Main Logo

Society for Pediatric Radiology – Poster Archive


Final ID: Poster #: CR-014

8 Year Old Girl with Lower Urinary Tract and Pelvic Floor Injuries - When an Extraperitoneal Bladder Rupture Requires Emergent Intervention

Purpose or Case Report:
Urinary bladder injuries are classified based on intraperitoneal versus extraperitoneal location. Intraperitoneal lacerations are associated with a higher risk of sepsis and tend to be large and are therefore treated with prompt surgical exploration and repair. In contrast, extraperitoneal bladder ruptures are commonly managed conservatively via simple catheter drainage with healing commonly achieved between 10 days and 3 weeks. However, lower urinary tract injuries are an exception to the rule which also require emergent intervention.

The subject of this case report is an 8-year old girl that suffered lacerations to the bladder neck, bladder trigone, and pelvic floor during a motor vehicle collision. The initial contrast-enhanced phase demonstrated bladder wall thickening and intraluminal blood clot. Bladder rupture was not directly apparent until the patient was called back for a delayed scan of the pelvis which showed contrast extravasation from the trigone pooling around retroperitoneal spaces including the mesorectal fascia surrounding the rectum and the presacral space. Although these are not intraperitoneal locations, the radiologist should be aware that lacerations involving the bladder neck and lower urinary tract warrant immediate surgical consultation.

Lower urinary tract injuries are sufficiently uncommon that an experienced urologist may encounter only a handful during their career. This case report highlights the anatomic spaces in the pelvis that are necessary to troubleshoot the likely location of a bladder injury and that the lack of intraperitoneal pooling of contrast should not distract from the emergent nature of this rare injury. The common association of lower urinary tract injury with pelvic floor disruption is also highlighted in this case as the patient had lacerations and pooling of contrast extending along the vagina and into the labia. Finally, the importance of delayed excretory phase imaging in the setting of pelvic trauma is emphasized to allow for the prompt diagnosis of bladder trauma.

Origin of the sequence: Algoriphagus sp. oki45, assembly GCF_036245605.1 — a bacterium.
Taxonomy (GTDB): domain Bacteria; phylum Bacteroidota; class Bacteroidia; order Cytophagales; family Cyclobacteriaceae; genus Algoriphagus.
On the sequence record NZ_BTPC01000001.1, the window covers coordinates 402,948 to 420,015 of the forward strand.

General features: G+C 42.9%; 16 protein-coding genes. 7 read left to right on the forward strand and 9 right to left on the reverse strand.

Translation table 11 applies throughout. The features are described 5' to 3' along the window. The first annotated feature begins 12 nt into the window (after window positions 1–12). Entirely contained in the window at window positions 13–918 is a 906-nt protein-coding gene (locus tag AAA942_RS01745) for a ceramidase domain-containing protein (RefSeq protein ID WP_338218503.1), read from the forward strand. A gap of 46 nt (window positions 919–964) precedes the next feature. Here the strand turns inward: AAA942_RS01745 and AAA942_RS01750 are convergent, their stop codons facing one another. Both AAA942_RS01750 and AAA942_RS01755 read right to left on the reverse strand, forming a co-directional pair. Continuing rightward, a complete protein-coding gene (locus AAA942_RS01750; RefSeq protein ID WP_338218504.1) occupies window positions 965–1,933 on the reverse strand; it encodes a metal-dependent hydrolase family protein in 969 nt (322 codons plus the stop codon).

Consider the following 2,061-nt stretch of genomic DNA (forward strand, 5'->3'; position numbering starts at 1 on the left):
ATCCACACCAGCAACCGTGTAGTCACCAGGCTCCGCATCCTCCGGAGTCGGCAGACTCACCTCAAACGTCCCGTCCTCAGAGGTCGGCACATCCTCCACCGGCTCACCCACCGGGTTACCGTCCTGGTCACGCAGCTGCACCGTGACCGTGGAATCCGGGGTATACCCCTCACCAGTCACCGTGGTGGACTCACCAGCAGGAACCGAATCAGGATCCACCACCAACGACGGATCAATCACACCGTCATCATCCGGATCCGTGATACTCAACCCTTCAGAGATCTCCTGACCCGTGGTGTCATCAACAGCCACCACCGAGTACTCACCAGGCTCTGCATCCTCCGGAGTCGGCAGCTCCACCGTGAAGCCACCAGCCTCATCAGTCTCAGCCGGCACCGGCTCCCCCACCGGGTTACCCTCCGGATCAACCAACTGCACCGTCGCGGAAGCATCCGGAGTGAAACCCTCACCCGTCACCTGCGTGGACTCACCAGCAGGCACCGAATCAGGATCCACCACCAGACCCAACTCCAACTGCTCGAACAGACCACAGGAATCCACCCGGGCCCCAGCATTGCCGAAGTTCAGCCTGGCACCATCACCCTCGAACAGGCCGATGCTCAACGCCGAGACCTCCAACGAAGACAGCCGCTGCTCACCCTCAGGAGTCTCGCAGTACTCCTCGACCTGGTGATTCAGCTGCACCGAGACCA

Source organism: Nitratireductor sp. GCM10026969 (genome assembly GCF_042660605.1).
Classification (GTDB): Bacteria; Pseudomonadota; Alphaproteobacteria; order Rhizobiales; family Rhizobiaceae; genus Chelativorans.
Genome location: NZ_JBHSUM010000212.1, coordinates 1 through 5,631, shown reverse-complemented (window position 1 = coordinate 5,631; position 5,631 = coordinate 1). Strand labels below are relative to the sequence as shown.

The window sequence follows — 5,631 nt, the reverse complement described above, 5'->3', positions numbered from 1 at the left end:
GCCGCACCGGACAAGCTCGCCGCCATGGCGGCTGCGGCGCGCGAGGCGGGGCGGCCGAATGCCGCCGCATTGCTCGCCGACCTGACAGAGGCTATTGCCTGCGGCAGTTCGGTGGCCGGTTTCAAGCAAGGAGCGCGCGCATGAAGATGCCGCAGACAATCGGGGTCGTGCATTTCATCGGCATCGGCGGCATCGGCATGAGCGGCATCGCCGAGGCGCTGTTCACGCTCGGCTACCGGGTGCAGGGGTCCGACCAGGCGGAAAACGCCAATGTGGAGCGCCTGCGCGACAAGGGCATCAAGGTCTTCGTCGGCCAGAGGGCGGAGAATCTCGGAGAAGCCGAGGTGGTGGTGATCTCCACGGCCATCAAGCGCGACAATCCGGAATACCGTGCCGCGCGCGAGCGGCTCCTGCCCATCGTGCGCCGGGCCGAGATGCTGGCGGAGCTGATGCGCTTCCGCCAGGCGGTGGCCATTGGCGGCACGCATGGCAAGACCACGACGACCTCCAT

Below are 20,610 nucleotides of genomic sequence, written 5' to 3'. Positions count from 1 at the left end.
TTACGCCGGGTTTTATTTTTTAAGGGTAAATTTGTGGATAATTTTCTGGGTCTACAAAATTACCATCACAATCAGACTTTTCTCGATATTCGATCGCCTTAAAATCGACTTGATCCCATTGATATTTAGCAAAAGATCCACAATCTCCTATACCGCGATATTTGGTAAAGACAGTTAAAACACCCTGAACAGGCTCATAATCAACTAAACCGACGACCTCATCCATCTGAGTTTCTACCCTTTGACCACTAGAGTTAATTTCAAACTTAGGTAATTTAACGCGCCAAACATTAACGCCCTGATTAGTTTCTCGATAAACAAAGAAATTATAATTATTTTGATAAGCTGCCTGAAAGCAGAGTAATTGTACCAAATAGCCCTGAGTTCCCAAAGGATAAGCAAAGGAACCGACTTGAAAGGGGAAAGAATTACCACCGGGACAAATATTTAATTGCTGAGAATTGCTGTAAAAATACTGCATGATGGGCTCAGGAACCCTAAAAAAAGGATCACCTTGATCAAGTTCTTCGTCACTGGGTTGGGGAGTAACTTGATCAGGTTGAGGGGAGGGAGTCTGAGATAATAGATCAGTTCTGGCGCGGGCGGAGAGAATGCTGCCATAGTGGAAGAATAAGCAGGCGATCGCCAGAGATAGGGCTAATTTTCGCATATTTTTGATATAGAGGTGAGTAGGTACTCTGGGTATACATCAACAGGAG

Methods & Materials:
  • Infante, Juan  ( Nemours Children's Clinic , Orlando , Florida , United States )
Session Info:

Posters - Case Report


SPR Posters - Case Reports

More abstracts on this topic:
Nonaccidental Brain Trauma: From Fetus to Newborn

Salinas Puente Estefany, Blanqueto Fuentes David, Rodríguez Garza Claudia, Dávila Escamilla Ivan, Montemayor Martínez Alberto

Exceptions to the rule: Alternative etiologies of fractures classically considered pathognomonic for non-accidental trauma

Lucin Michael, Faruqui Sami, Sato Yutaka, Sato T Shawn

You have to be authorized to contact abstract author. Please, Login or Signup.

Please note that this is a separate login, not connected with your credentials used for the SPR main website.

Not Available


We encourage you to join the discussion by posting your comments and questions below.

Presenters will be notified of your post so that they can respond as appropriate.

This discussion platform is provided to foster engagement, and stimulate conversation and knowledge sharing.

Please click here to review the full terms and conditions for engaging in the discussion, including refraining from product promotion and non-constructive feedback.


You have to be authorized to post a comment. Please, Login or Signup.

Please note that this is a separate login, not connected with your credentials used for the SPR main website.

   Rate this abstract  (Maximum characters: 500)